This is a three-stanza poem that is separated into sets of five lines or quintains. Each of these stanzas follows a distinct rhyme scheme, parts of which connect from quintain to quintain in ‘Arrivals, Departures.’ The lines conform to a pattern of ABBAC DDCEF FEAAA. Regarding the meter, almost every line sticks to the iambic pentameter pattern. This means that they contain five sets of two beats. The first of these is unstressed, and the second is stressed.
One of the most important elements of this piece is that repetition. It is physically present in the text but also implied in the narrative. The speaker, and the traveller mentioned in the first stanza, are in a loop. They arrive somewhere, are called back to the ship, and depart again. Especially for the speaker, there does not seem to be any way out of this process. He does not realize he can stay home and ignore the “call” of the horns.
Within the text itself, repetition is present in the ship’s pleading call. This choice to emphasize the words “come and choose wrong” shows a bit of the pressure the speaker feels he is under. It also helps to create a somewhat foreboding mood for the text. Larkin has crafted a strange world in which none of the elements feels settled or secure. At any moment, the ship could call and the speaker could leave.
Summary of Arrivals, Departures
The poem beings with a description of narrow boats arriving at a dock. A traveler is riding on one of these boats and his arrival is sudden. This contrasts with the timidity of the boats themselves as they navigate the canals. In the next line, the speaker introduces his own dilemma, to leave or not to leave. Whenever the boats arrive he is faced with the same choice. They provide him and his companion with the chance to move on, a least for a time.
Larkin’s speaker does not seem able to resist the call of the boats. Even though he is in bed, the speaker and his companion rise and make their way to the dock.
Arrivals, Departures Analysis
This town has docks where channel boats come sidling;
His advent blurted to the morning shore.
In the first stanza of this piece, the speaker begins by placing the poetic setting in a town with docks. This place is filled with docking boats, which Larkin calls “channel boats.” This is likely a reference to the long, narrowboats which were crafted to fit through the thin English canals. They are described as “sidling” up to the docks. It is easy to imagine the ships creeping up to the edge of the dock, making tentative and timid movements. Even though the water is tame, they have to be cautious.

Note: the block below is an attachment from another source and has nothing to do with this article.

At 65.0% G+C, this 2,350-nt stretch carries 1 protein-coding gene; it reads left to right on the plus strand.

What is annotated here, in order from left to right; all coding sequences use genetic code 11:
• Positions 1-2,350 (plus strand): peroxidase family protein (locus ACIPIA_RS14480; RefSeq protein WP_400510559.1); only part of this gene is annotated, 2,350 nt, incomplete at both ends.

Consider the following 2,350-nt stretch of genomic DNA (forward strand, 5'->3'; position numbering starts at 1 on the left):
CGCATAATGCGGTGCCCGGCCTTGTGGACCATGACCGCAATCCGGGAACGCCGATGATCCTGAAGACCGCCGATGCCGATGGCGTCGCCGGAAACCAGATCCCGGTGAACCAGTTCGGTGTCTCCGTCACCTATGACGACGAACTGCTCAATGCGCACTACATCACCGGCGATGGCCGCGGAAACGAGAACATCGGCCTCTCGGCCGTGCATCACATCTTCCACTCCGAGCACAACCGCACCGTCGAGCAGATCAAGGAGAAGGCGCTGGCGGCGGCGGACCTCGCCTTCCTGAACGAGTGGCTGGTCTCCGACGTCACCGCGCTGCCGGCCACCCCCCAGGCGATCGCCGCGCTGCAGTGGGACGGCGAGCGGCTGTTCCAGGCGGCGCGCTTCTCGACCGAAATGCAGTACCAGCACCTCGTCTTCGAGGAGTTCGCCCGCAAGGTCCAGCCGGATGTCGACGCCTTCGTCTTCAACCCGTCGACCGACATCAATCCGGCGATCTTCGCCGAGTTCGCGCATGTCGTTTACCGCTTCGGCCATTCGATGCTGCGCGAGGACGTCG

Next, Larkin moves the reader’s perspective inside the scene and describes what a traveller sees and feels. Alongside the water, he can see the “water lanes” and the “tall sheds.” There is a bag hitting against “his knees” and the sounds of the “slackened” or shut-off, engines are in his ears. Without power, the ships glide through the water and up to the dock. He has arrived at his destination, a place unknown to the reader. He refers to his own “advent” or arrival as being “blurted to the morning shore.” It was sudden, occurred without warning and was announced by the sound of a horn.
And we, barely recalled from sleep there, sense
And so we rise. At night again they sound,
In the next five lines, the speaker refers to himself and a companion. It is revealed that he, too, is present in this scene, rather than acting as an omniscient narrator. The dilemma at the core of this narrative is also made clear in this stanza. He describes how he and another are “recalled from sleep” but just “barely” at the sound of the ships arriving. The ships are at a “distance,” muting their sounds until they seem to evoke sorrow or grief.
The arrival of the ships presents the speaker with a “dilemma.” It is unclear at first why this would be the case, but it is fleshed out over the next lines and within the third stanza. He is concerned with, exactly as the title states, “arrivals and departures.” The ships at the dock present him and the person he is in bed with the opportunity to leave their home, to travel, or even to leave behind everything they know.
The horns call out to him, willing him to make a decision. He fears it will be a wrong one, and that fear has become embodied in the sound of the horn. The speaker and his companion are unable to resist the call, and they “rise.” One cannot say for sure, but perhaps they will enter into the same “wrong” choice they feared.
Calling the traveller now, the outward bound:
Or if, this night, happiness too is going.
In the last five lines, the speaker describes how the horn also called for the “traveller.” The ships are departing and it is time for this person, mentioned in the first stanza, to travel “outward.” It is also possible to consider the speaker as the “traveller.” He, too, heads for the ship. The call of the ships carries to the speaker and his companion. Together they leave the comfort of their home, “never knowing” it is possible to “disregard” the call. Alternatively, they will also never know if they would have been brought more or less happiness by staying.
Within this piece, Larkin is interested in the importance of choices and the fleeting presence of happiness and, more importantly, contentment.